‘Dreamfever’ heroine rises from the ashes

  When we last saw MacKayla Lane, she was trapped in a Dublin church, imprisoned by three Unseelie princes taking her mind, her body and her soul. If ever a heroine was having a darkest hour, this was hers.
  Karen Marie Moning’s "Dreamfever" picks up exactly where "Faefever" left off — and Mac’s darkest hour is the prelude to the world’s darkest time. While Mac lies senseless and at the mercy of her baser instincts, the Unseelie Fae, loosed upon the world by her nemesis, the Lord Master, have taken mankind by storm, killing billions and turning cities into post-apocalyptic wastelands.
   Mac is forced to fight her way back to sanity in the dangerous care of Jericho Barrons, who is desperate to continue their quest for the darkest of Fae hallows, a book of magic that only Mac, with her sidhe-seer gifts, can detect. But Mac never has trusted Barrons, and even though he’s positioned himself as her dark protector, she still doesn’t know who or what he is and why he wants the book, which may hold the key to reimprisoning the Unseelie who treat the human race as their personal herd of cattle.
   The Mac who rises from the ashes in "Dreamfever," the fourth installment in a five-part series, is no longer the devastated Georgia peach who arrived in Dublin with the naive expectation of finding her sister’s killer. This Mac — black Mac — has traded in her pink clothes and happy songs for leather fighting gear and the chance to deliver a silent, killing blow. But as the story builds to its climax, it becomes clear to Mac that her growing powers and her thirst for vengeance still aren’t enough to topple the Lord Master, the prime suspect in her sister’s death. So she makes allies out of enemies, gets as close to Barrons as she can stand and prepares to answer the Lord Master’s final challenge.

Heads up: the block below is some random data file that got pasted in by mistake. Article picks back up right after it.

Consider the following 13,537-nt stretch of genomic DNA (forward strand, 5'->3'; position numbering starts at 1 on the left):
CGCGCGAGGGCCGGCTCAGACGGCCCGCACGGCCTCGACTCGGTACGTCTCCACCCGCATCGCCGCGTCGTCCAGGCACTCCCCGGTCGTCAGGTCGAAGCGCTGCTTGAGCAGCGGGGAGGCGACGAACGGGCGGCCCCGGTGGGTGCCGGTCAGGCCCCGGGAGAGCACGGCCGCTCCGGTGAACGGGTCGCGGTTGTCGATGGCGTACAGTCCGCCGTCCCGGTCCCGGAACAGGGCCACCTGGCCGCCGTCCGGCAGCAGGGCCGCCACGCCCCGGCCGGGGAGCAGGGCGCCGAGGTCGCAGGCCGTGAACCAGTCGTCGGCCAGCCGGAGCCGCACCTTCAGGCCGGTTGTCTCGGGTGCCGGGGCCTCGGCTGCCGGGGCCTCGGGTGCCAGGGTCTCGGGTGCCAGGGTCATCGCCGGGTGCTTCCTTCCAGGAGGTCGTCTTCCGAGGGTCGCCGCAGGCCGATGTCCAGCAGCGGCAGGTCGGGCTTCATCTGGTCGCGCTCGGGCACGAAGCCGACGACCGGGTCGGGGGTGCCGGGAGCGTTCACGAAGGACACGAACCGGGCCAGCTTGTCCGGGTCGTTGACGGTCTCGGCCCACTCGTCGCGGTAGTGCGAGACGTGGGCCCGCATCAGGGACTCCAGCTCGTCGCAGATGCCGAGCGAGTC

In my review of "Faefever," I criticized the book for reading more like a section of a novel than an entire novel. That’s still the case in "Dreamfever," but I’m resigned to the fact that Moning appears to be writing a series with installments that do not stand alone. Still, the author’s writing is clever, witty and true to the characters she’s created. The ending in this book, as in the last, is a cliffhanger, so prepare yourself for the utter lack of satisfaction that comes with knowing the resolution will be at least a year in the making.
   Those who haven’t started the series can actually get the first book free — "Darkfever" is a free download on Amazon’s Kindle and iPod users can download the audio podcasts of "Darkfever" at no cost. Downloads are also available at the author’s Web site, karenmoning.com.
   The series builds slowly, but the story is a gripping one that’s hard to shake off. So if you can’t stand the wait for the last book, "Shadowfever," don’t start reading the series until it’s out. Good luck with that. After reading "Faefever," I resolved to wait until the entire series was out. Obviously, I crumbled to temptation.

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